The UK’s most common car problems and issues

The UK’s most common car problems and issues


Cars can be a blessing and a curse. It's all plain sailing one day, then a new squeak or rattle arrives to ruin the mood. 

Knowing the common problems UK drivers face from month to month and knowing how to address them can save you stress and money. If you have a pretty good idea what’s causing a problem, you’ll be better able to decide if fixing it can wait for a week or two, or if it needs urgent attention. 

Most car issues in the UK are well-known and experienced by every driver at one time or another. The good news is that most of them aren’t serious, they do, however, serve as a warning that more serious problems might be coming down the road.  

Here are the most common car problems and what you can do about them. 

Squeaking Brakes 

This is common in most British cars. You’re driving down the motorway and notice a squeak when braking. This could be due to issues with pads and rotors, or calipers and frames. Don't just turn the radio up and drown out the sound. Have your brakes checked by a professional ASAP. 


If you’ve noticed your car ride is bumpier than usual, it might be an issue with your shock absorbers or springs. Your shocks are responsible for ensuring smooth rides, reliable vehicle handling, and longer tyre life. If they wear out, you might notice a loss of vehicle control and general drivability issues. If it takes longer to stop, or you notice uneven tyre wear, get it checked. 

Ignition System 

The ignition system includes the car’s battery, starter, and the ignition button or key assembly on the steering column or dashboard. If any of those components aren’t 100% ship shape, the engine won't turn over or you’ll be at risk of engine failure while you're driving.   

Flat Tyres 

Everyone knows you need well-inflated tyres with good treads that are suited to the season and weather. Without those basics, you can degrade steering control and sacrifice fuel efficiency. That's why it's essential to get your tyres looked at whenever you run over a sharp object like a chunk of broken glass. If you notice a leak or the tyres look worn out, don’t wait. Get them patched or replaced. 

Failed Alternator  

The alternator is responsible for keeping the flow of electricity throughout the car’s systems in balance after the car has started. It also keeps the battery at the right charge level, so it remains in good condition. If the alternator fails, your battery will run out of juice prematurely and you’ll likely notice problems at startup. To avoid an alternator fault, you should have it checked regularly. When issues are found, it's best to replace the alternator and avoid the risk of a bigger problem occurring later. 

Too Much Play with the Steering Wheel  

Sometimes your car’s steering wheel can start to wobble or shake when you’re driving. If it happens when you’re driving at speed on the motorway, it often indicates a problem with the tyre or wheel balance. The best way to discover the cause is to have the car checked by a professional.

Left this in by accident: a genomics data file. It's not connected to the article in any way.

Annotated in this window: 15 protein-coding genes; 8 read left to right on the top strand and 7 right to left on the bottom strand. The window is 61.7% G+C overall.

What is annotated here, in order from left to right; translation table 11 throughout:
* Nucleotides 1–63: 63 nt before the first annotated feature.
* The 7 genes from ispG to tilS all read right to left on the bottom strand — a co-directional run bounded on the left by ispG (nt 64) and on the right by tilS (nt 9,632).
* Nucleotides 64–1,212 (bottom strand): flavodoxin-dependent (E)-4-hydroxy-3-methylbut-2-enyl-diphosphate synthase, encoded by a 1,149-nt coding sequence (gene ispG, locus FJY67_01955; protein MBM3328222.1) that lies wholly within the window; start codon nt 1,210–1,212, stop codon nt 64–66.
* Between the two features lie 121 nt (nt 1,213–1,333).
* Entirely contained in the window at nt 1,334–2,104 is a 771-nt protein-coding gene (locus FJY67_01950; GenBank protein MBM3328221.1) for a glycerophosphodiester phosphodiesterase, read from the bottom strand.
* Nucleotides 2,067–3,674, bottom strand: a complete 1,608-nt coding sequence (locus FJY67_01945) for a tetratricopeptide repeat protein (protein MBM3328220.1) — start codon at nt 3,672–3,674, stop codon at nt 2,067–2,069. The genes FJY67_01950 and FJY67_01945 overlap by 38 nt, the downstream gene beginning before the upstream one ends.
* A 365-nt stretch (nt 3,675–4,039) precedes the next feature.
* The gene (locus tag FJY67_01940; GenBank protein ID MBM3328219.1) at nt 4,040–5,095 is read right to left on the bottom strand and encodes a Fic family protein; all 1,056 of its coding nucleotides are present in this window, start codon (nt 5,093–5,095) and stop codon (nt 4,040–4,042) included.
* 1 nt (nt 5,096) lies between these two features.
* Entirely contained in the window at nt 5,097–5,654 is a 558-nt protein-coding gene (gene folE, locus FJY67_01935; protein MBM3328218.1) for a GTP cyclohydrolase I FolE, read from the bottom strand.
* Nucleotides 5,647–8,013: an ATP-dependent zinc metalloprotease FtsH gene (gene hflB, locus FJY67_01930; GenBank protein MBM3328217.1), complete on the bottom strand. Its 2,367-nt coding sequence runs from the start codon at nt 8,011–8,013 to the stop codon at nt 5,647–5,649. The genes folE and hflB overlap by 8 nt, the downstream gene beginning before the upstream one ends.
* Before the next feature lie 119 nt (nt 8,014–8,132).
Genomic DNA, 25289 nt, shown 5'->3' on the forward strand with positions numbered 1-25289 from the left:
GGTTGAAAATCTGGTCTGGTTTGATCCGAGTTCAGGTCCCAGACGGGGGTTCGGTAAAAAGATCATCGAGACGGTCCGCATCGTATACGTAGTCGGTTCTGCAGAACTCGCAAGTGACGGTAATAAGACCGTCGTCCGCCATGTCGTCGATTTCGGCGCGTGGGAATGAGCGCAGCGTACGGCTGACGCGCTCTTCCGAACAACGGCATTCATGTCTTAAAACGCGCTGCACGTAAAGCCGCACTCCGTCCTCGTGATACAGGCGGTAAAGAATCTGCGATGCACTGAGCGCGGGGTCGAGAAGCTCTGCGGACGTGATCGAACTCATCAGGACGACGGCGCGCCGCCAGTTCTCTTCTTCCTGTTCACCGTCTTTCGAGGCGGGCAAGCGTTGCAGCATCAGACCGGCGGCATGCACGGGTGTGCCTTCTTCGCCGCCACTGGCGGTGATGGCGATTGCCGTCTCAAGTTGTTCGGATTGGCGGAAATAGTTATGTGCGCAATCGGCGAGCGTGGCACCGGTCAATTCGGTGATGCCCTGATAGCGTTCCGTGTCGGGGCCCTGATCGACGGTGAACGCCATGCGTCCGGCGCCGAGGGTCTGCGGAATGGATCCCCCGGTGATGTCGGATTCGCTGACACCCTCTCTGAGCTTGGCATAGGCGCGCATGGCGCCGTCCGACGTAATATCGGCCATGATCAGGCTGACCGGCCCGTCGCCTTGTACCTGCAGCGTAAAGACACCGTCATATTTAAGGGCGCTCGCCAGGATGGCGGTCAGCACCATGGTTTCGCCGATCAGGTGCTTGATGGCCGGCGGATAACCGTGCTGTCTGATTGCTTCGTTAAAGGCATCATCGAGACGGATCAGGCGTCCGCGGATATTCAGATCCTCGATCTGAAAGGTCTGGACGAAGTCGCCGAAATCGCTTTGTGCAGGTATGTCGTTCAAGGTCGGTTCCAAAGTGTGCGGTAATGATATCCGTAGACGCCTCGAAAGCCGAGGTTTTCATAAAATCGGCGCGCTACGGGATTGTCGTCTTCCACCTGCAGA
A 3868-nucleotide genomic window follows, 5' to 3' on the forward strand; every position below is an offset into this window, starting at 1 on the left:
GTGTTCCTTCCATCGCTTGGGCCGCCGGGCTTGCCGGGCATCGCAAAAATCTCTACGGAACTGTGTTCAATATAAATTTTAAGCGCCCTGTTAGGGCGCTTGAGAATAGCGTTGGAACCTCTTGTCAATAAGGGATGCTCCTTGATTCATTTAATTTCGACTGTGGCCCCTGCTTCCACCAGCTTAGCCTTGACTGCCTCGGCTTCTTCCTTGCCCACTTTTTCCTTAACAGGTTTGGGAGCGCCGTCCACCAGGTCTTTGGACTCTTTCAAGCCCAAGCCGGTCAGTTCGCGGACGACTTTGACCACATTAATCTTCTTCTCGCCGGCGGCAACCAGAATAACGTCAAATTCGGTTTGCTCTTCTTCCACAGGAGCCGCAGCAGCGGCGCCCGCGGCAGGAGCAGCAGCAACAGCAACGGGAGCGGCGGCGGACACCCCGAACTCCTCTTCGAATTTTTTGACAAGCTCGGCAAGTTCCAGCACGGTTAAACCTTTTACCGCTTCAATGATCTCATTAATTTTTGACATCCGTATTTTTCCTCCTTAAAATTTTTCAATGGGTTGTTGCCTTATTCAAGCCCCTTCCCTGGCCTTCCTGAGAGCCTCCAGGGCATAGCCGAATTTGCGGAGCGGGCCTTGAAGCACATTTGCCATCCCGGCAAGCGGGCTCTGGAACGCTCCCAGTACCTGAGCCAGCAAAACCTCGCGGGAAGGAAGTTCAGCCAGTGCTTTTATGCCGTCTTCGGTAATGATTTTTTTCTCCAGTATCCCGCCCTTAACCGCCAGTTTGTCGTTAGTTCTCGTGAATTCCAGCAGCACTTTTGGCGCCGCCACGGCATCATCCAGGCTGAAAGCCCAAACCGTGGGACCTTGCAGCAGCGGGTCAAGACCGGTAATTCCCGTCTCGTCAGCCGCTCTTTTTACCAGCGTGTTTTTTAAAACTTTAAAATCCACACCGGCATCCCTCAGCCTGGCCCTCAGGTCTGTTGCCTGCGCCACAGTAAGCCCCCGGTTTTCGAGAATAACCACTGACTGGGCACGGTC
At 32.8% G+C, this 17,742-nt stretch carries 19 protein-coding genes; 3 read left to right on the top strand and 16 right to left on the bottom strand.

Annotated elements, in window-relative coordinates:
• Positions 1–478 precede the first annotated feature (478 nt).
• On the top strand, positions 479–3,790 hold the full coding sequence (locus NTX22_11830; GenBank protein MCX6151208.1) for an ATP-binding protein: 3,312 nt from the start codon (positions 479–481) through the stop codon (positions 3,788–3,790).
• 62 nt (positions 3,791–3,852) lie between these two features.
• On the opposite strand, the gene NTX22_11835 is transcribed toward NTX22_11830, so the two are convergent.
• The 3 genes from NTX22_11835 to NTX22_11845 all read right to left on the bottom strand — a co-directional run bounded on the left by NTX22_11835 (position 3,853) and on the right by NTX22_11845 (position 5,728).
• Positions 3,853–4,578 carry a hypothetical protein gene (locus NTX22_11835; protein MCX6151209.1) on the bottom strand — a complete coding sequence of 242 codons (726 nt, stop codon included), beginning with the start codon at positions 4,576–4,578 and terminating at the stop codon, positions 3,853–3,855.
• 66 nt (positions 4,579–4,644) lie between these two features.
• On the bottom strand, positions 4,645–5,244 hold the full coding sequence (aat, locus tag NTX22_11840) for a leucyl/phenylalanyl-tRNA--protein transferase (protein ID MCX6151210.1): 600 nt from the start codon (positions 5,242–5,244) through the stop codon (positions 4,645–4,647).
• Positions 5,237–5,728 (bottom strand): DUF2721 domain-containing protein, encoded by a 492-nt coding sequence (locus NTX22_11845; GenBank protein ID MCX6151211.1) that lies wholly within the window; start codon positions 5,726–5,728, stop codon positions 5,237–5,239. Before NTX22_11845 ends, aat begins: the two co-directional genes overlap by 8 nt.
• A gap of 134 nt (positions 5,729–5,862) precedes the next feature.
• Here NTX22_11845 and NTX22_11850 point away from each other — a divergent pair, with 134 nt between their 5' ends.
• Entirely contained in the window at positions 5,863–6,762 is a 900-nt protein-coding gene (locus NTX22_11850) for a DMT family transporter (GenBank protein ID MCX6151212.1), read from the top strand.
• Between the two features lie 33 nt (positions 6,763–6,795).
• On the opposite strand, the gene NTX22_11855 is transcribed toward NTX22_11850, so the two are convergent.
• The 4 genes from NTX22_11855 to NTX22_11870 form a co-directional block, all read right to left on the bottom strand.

Leaking Radiator 

The radiator keeps the car engine at the right temperature, so leaking fluid can lead to overheating and breakdown in engine oil viscosity. Rust is usually the cause of radiator leaks, though they can also be caused by poor maintenance, manufacturing defects, or poor-quality engine fluids. When a leak happens, it's normally better to replace a radiator rather than rely on a patch. 

Worn Out Spark Plugs 

While technological improvements have made failed spark plugs a less common issue than they used to be, old or defective plugs still cause problems. They can still stop your car from starting or running, while damaged connectors can cause other problems with the car’s electrical systems. 

Engine Failure 

An engine that simply won’t run is obviously a major problem. It’s also a fairly common occurrence that could be caused by any number of component or system failures. You’ll need a qualified mechanic to tell you for sure what’s happened and what can be done to get you back on the road again. 

Unexplained Warning Light 

Seeing the warning light come on can be one of the most frustrating facets of owning a car. It can be caused by a myriad of issues, and sometimes comes on when there isn't any other mechanical symptom to indicate you have a problem. There is a long list of warning codes to check when the warning light starts shining so get it checked by a professional mechanic to find the root cause. 

Dead Battery 

Most car batteries last for between two and three years, but batteries dying before their time is a frustratingly common occurrence. If your car sits unused for long periods, the battery can simply lose its charge since it isn’t being replenished normally by the engine.  

Transmission Failure in Automatics 

If you keep to your car’s recommended maintenance schedule and address any other issues as they arise, the automatic transmission in today’s vehicles is normally good for 200,000km or more. Automatic transmissions use hydraulic components and nave numerous gaskets and seals that can be damaged by dirt or leaks. When that happens, the transmission can slip or cease running smoothly. 

Small fixes now stop big fixes later 

Small issues tend to get worse over time, but the good news is that small and cost-effective repairs now can stop you from paying thousands on a major repair bill later — you just need to catch the issue early. Keep your car in good condition and keep your and your family safe on the road. 

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